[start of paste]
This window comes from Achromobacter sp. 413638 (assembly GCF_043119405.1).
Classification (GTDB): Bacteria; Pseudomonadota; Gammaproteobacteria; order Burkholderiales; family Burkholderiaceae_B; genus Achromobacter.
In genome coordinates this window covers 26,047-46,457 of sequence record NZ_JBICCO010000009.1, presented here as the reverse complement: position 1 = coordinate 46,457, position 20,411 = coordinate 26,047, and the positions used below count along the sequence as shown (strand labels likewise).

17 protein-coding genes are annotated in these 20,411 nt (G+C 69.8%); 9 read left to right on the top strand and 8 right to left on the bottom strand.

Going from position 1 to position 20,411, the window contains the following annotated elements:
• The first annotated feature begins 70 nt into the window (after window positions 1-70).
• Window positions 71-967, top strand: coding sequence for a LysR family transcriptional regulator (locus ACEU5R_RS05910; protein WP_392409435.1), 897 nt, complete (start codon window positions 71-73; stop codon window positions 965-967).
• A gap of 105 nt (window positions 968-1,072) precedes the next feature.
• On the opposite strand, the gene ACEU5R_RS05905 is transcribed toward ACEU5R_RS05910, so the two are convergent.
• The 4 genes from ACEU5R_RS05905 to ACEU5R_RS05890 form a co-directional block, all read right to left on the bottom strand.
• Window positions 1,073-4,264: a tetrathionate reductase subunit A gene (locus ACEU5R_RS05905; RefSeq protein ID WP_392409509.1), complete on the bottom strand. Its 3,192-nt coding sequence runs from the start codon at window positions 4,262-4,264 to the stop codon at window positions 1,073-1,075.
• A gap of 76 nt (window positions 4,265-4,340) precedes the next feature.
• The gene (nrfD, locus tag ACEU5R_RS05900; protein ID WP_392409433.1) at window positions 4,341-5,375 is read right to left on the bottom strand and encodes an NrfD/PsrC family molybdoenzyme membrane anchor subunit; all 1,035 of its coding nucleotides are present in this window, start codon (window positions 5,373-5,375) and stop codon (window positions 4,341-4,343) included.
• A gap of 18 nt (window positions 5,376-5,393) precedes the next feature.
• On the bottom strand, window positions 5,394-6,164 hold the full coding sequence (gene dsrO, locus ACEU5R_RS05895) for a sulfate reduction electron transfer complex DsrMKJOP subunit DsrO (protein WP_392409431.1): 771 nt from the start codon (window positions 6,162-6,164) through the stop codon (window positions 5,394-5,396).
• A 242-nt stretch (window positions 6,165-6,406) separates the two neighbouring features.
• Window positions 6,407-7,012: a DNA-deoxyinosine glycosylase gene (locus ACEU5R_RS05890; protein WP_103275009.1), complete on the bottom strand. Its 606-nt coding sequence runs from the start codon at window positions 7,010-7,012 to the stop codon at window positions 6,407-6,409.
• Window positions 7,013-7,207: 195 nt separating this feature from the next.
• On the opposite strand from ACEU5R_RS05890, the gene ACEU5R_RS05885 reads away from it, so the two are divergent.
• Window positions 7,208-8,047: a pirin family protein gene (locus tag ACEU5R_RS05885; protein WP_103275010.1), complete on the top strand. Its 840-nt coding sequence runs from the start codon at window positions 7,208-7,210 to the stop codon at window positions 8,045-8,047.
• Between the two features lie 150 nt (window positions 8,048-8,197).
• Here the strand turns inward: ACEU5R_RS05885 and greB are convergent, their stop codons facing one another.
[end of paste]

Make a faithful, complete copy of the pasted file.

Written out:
This window comes from Achromobacter sp. 413638 (assembly GCF_043119405.1).
Classification (GTDB): Bacteria; Pseudomonadota; Gammaproteobacteria; order Burkholderiales; family Burkholderiaceae_B; genus Achromobacter.
In genome coordinates this window covers 26,047-46,457 of sequence record NZ_JBICCO010000009.1, presented here as the reverse complement: position 1 = coordinate 46,457, position 20,411 = coordinate 26,047, and the positions used below count along the sequence as shown (strand labels likewise).

17 protein-coding genes are annotated in these 20,411 nt (G+C 69.8%); 9 read left to right on the top strand and 8 right to left on the bottom strand.

Going from position 1 to position 20,411, the window contains the following annotated elements:
• The first annotated feature begins 70 nt into the window (after window positions 1-70).
• Window positions 71-967, top strand: coding sequence for a LysR family transcriptional regulator (locus ACEU5R_RS05910; protein WP_392409435.1), 897 nt, complete (start codon window positions 71-73; stop codon window positions 965-967).
• A gap of 105 nt (window positions 968-1,072) precedes the next feature.
• On the opposite strand, the gene ACEU5R_RS05905 is transcribed toward ACEU5R_RS05910, so the two are convergent.
• The 4 genes from ACEU5R_RS05905 to ACEU5R_RS05890 form a co-directional block, all read right to left on the bottom strand.
• Window positions 1,073-4,264: a tetrathionate reductase subunit A gene (locus ACEU5R_RS05905; RefSeq protein ID WP_392409509.1), complete on the bottom strand. Its 3,192-nt coding sequence runs from the start codon at window positions 4,262-4,264 to the stop codon at window positions 1,073-1,075.
• A gap of 76 nt (window positions 4,265-4,340) precedes the next feature.
• The gene (nrfD, locus tag ACEU5R_RS05900; protein ID WP_392409433.1) at window positions 4,341-5,375 is read right to left on the bottom strand and encodes an NrfD/PsrC family molybdoenzyme membrane anchor subunit; all 1,035 of its coding nucleotides are present in this window, start codon (window positions 5,373-5,375) and stop codon (window positions 4,341-4,343) included.
• A gap of 18 nt (window positions 5,376-5,393) precedes the next feature.
• On the bottom strand, window positions 5,394-6,164 hold the full coding sequence (gene dsrO, locus ACEU5R_RS05895) for a sulfate reduction electron transfer complex DsrMKJOP subunit DsrO (protein WP_392409431.1): 771 nt from the start codon (window positions 6,162-6,164) through the stop codon (window positions 5,394-5,396).
• A 242-nt stretch (window positions 6,165-6,406) separates the two neighbouring features.
• Window positions 6,407-7,012: a DNA-deoxyinosine glycosylase gene (locus ACEU5R_RS05890; protein WP_103275009.1), complete on the bottom strand. Its 606-nt coding sequence runs from the start codon at window positions 7,010-7,012 to the stop codon at window positions 6,407-6,409.
• Window positions 7,013-7,207: 195 nt separating this feature from the next.
• On the opposite strand from ACEU5R_RS05890, the gene ACEU5R_RS05885 reads away from it, so the two are divergent.
• Window positions 7,208-8,047: a pirin family protein gene (locus tag ACEU5R_RS05885; protein WP_103275010.1), complete on the top strand. Its 840-nt coding sequence runs from the start codon at window positions 7,208-7,210 to the stop codon at window positions 8,045-8,047.
• Between the two features lie 150 nt (window positions 8,048-8,197).
• Here the strand turns inward: ACEU5R_RS05885 and greB are convergent, their stop codons facing one another.